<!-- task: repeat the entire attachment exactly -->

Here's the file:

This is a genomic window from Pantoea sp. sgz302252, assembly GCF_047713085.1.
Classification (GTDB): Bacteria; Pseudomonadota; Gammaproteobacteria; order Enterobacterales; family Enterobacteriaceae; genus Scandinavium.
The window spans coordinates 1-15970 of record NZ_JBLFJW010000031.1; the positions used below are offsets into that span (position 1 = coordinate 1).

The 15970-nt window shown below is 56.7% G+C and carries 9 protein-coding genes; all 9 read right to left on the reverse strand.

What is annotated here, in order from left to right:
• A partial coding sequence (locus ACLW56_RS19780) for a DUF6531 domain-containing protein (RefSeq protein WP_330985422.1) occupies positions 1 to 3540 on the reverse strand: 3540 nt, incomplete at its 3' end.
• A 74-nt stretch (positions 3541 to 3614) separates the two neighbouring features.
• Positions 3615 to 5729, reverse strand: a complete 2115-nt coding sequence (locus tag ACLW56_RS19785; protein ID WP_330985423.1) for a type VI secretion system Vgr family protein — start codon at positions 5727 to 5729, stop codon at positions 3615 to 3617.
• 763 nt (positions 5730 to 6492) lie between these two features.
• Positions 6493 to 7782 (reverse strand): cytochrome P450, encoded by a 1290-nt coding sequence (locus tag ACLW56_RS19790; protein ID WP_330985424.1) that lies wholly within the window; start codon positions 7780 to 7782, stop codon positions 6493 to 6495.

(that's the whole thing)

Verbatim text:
This is a genomic window from Pantoea sp. sgz302252, assembly GCF_047713085.1.
Classification (GTDB): Bacteria; Pseudomonadota; Gammaproteobacteria; order Enterobacterales; family Enterobacteriaceae; genus Scandinavium.
The window spans coordinates 1-15970 of record NZ_JBLFJW010000031.1; the positions used below are offsets into that span (position 1 = coordinate 1).

The 15970-nt window shown below is 56.7% G+C and carries 9 protein-coding genes; all 9 read right to left on the reverse strand.

What is annotated here, in order from left to right:
• A partial coding sequence (locus ACLW56_RS19780) for a DUF6531 domain-containing protein (RefSeq protein WP_330985422.1) occupies positions 1 to 3540 on the reverse strand: 3540 nt, incomplete at its 3' end.
• A 74-nt stretch (positions 3541 to 3614) separates the two neighbouring features.
• Positions 3615 to 5729, reverse strand: a complete 2115-nt coding sequence (locus tag ACLW56_RS19785; protein ID WP_330985423.1) for a type VI secretion system Vgr family protein — start codon at positions 5727 to 5729, stop codon at positions 3615 to 3617.
• 763 nt (positions 5730 to 6492) lie between these two features.
• Positions 6493 to 7782 (reverse strand): cytochrome P450, encoded by a 1290-nt coding sequence (locus tag ACLW56_RS19790; protein ID WP_330985424.1) that lies wholly within the window; start codon positions 7780 to 7782, stop codon positions 6493 to 6495.